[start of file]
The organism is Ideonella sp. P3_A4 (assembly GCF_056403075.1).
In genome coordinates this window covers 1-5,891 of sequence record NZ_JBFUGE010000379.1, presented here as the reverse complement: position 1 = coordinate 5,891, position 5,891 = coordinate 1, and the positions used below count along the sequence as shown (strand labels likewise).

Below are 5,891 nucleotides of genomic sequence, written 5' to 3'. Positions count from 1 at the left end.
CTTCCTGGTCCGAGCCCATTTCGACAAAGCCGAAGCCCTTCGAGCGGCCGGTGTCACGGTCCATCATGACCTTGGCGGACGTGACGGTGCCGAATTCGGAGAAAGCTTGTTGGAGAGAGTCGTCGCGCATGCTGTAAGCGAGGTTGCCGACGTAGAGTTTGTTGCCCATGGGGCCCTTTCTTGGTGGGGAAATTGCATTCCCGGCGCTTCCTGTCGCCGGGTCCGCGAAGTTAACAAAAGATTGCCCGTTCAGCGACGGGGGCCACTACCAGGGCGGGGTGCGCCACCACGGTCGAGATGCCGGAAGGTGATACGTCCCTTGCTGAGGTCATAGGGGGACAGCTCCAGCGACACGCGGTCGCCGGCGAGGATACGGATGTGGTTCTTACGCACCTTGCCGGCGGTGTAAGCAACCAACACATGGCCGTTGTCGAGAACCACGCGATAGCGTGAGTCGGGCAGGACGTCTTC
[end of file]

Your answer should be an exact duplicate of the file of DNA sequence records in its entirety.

The organism is Ideonella sp. P3_A4 (assembly GCF_056403075.1).
In genome coordinates this window covers 1-5,891 of sequence record NZ_JBFUGE010000379.1, presented here as the reverse complement: position 1 = coordinate 5,891, position 5,891 = coordinate 1, and the positions used below count along the sequence as shown (strand labels likewise).

Below are 5,891 nucleotides of genomic sequence, written 5' to 3'. Positions count from 1 at the left end.
CTTCCTGGTCCGAGCCCATTTCGACAAAGCCGAAGCCCTTCGAGCGGCCGGTGTCACGGTCCATCATGACCTTGGCGGACGTGACGGTGCCGAATTCGGAGAAAGCTTGTTGGAGAGAGTCGTCGCGCATGCTGTAAGCGAGGTTGCCGACGTAGAGTTTGTTGCCCATGGGGCCCTTTCTTGGTGGGGAAATTGCATTCCCGGCGCTTCCTGTCGCCGGGTCCGCGAAGTTAACAAAAGATTGCCCGTTCAGCGACGGGGGCCACTACCAGGGCGGGGTGCGCCACCACGGTCGAGATGCCGGAAGGTGATACGTCCCTTGCTGAGGTCATAGGGGGACAGCTCCAGCGACACGCGGTCGCCGGCGAGGATACGGATGTGGTTCTTACGCACCTTGCCGGCGGTGTAAGCAACCAACACATGGCCGTTGTCGAGAACCACGCGATAGCGTGAGTCGGGCAGGACGTCTTC